Another day, another Lightroom slider to learn. 😀 Today, we’re talking clarity. I haven’t always been a big fan of the clarity slider. Before Lightroom 4, the clarity slider gunked up images and gave them a look that I just wasn’t fond of. However, I find that the Clarity slider in Lightroom 4 brings a really nice way to bring out the details of your photos.
You’ll find clarity in the Develop module. On the right side of the Develop module, the first box you’ll see is Basic, and you’ll find the clarity slider in the Presence section. (If you don’t see all these settings, make sure and click the little arrow to open up all of the Basic sliders! :D)
You’ll find the clarity slider in the Develop module’s Basic panel – it’s at the top on the right side. Clarity is in the “Presence” section.
I have a hard time describing what exactly clarity does. It’s going to bring a little edginess to your photos. A bit of drama. It’s going to sharpen the edges and bring focus to areas that have detail.
I love using the clarity slider when I have details that I want to highlight. The photo blow is a great example of that. The after photo shows what happens after I added around +70 in Clarity. Notice the details, lines, and ridges of the butterfly’s wings are greatly accentuated by the clarity slider. The slider also has an interesting effect on the out of focus background areas.
The clarity slider isn’t an adjustment that you’re going to apply to every image. I don’t think it’s usually a flattering look for people photos, especially any photos where faces are prominently featured. Keep in mind that the clarity slider would be inclined to accentuate wrinkles, skin imperfections, and generally not flatter your subject.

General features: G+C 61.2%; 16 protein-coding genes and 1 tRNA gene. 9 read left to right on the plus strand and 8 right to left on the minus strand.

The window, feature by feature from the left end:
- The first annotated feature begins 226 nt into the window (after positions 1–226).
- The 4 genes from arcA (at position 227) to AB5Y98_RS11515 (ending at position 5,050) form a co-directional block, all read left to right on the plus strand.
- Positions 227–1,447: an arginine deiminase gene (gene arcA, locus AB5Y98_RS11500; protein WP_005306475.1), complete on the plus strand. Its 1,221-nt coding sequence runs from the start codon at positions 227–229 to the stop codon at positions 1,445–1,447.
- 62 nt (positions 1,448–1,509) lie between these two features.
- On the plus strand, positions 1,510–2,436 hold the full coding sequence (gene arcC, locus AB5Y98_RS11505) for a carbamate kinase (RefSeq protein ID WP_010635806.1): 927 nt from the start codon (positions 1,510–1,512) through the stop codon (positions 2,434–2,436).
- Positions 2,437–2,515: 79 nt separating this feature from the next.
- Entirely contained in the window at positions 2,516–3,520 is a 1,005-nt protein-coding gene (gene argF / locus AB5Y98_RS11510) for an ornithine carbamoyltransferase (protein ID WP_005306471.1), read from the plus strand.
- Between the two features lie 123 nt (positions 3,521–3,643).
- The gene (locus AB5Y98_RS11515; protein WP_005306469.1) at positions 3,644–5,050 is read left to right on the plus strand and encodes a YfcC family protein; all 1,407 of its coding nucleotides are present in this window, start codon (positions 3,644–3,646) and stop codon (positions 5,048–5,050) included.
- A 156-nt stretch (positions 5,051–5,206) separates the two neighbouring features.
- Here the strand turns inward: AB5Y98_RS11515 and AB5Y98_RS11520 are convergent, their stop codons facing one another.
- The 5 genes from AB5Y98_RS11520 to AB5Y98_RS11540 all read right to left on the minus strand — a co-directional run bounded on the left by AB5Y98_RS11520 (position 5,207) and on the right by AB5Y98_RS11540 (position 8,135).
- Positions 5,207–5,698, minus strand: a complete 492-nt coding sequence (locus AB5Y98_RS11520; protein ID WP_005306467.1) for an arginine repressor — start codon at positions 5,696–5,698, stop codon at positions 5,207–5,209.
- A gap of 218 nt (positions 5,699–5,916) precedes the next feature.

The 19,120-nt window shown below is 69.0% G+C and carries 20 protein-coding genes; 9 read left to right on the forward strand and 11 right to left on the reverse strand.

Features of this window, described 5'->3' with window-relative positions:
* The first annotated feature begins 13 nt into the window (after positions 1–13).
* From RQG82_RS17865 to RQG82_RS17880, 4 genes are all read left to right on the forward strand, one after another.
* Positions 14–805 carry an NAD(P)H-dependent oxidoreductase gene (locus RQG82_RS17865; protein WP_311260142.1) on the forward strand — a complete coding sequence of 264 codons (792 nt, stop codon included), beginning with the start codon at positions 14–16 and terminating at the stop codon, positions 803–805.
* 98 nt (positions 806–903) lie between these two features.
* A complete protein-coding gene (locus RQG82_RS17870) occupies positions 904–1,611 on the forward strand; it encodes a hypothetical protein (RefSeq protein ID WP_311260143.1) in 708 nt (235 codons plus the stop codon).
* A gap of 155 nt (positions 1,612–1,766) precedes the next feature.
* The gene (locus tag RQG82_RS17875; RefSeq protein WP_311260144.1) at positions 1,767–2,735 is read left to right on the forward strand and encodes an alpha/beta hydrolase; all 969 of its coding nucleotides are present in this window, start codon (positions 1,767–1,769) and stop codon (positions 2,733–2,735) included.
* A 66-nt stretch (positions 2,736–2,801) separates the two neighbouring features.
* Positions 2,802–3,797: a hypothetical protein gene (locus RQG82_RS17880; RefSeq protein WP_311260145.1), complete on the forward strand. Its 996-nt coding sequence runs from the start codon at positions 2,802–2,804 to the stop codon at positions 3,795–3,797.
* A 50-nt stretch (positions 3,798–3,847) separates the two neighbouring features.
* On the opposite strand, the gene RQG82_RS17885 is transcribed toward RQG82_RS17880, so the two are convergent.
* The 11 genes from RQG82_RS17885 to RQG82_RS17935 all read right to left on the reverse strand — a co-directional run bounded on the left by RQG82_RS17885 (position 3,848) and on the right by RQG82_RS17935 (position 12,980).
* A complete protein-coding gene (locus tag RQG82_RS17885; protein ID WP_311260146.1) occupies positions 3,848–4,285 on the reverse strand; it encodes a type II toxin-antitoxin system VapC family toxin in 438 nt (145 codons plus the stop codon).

Let’s also not overlook the fact that we can use negative clarity amounts for a softening, almost dreamy type effect:
This image uses negative clarity amounts at the top for a softening effect, and a positive amount of clarity below to bring out finer details. Notice how the details in the bush differ between the two frames.
One of my favorite negative clarity tricks is to use the brush to soften a subject’s skin. We can use the adjustment brush with a negative clarity setting and brush over the subject’s skin to remove some of the detail (in this case, the skin flaws) to get better looking skin. We’ll talk more about the adjustment brush sometime soon. 😀
How do you feel about the clarity slider? Are you a big user or do you avoid it? Let me know what you think with a quick comment below.